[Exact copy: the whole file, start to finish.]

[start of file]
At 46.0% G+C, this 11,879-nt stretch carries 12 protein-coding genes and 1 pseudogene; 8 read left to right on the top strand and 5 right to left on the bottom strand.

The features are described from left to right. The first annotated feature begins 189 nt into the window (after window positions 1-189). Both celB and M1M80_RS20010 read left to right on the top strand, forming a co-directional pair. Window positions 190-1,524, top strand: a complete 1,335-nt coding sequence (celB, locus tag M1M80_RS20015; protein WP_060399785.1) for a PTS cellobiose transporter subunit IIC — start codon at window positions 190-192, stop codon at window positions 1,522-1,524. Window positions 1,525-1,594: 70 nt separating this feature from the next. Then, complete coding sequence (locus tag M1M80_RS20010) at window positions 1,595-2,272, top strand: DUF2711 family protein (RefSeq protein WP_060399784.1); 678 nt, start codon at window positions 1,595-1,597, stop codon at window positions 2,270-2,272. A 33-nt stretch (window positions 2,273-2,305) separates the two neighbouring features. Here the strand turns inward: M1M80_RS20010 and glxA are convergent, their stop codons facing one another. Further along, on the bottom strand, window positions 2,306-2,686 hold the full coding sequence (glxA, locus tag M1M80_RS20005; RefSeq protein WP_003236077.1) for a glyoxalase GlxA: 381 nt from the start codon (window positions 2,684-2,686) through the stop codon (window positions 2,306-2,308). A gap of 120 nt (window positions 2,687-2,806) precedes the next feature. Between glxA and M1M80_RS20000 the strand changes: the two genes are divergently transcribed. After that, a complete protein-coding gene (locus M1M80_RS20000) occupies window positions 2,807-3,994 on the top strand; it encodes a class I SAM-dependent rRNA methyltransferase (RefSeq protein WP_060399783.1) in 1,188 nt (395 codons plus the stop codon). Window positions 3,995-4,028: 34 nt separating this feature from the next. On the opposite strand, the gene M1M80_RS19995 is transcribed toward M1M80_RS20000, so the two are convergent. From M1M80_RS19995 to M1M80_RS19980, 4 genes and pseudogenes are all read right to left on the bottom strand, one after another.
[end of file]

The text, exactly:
At 46.0% G+C, this 11,879-nt stretch carries 12 protein-coding genes and 1 pseudogene; 8 read left to right on the top strand and 5 right to left on the bottom strand.

The features are described from left to right. The first annotated feature begins 189 nt into the window (after window positions 1-189). Both celB and M1M80_RS20010 read left to right on the top strand, forming a co-directional pair. Window positions 190-1,524, top strand: a complete 1,335-nt coding sequence (celB, locus tag M1M80_RS20015; protein WP_060399785.1) for a PTS cellobiose transporter subunit IIC — start codon at window positions 190-192, stop codon at window positions 1,522-1,524. Window positions 1,525-1,594: 70 nt separating this feature from the next. Then, complete coding sequence (locus tag M1M80_RS20010) at window positions 1,595-2,272, top strand: DUF2711 family protein (RefSeq protein WP_060399784.1); 678 nt, start codon at window positions 1,595-1,597, stop codon at window positions 2,270-2,272. A 33-nt stretch (window positions 2,273-2,305) separates the two neighbouring features. Here the strand turns inward: M1M80_RS20010 and glxA are convergent, their stop codons facing one another. Further along, on the bottom strand, window positions 2,306-2,686 hold the full coding sequence (glxA, locus tag M1M80_RS20005; RefSeq protein WP_003236077.1) for a glyoxalase GlxA: 381 nt from the start codon (window positions 2,684-2,686) through the stop codon (window positions 2,306-2,308). A gap of 120 nt (window positions 2,687-2,806) precedes the next feature. Between glxA and M1M80_RS20000 the strand changes: the two genes are divergently transcribed. After that, a complete protein-coding gene (locus M1M80_RS20000) occupies window positions 2,807-3,994 on the top strand; it encodes a class I SAM-dependent rRNA methyltransferase (RefSeq protein WP_060399783.1) in 1,188 nt (395 codons plus the stop codon). Window positions 3,995-4,028: 34 nt separating this feature from the next. On the opposite strand, the gene M1M80_RS19995 is transcribed toward M1M80_RS20000, so the two are convergent. From M1M80_RS19995 to M1M80_RS19980, 4 genes and pseudogenes are all read right to left on the bottom strand, one after another.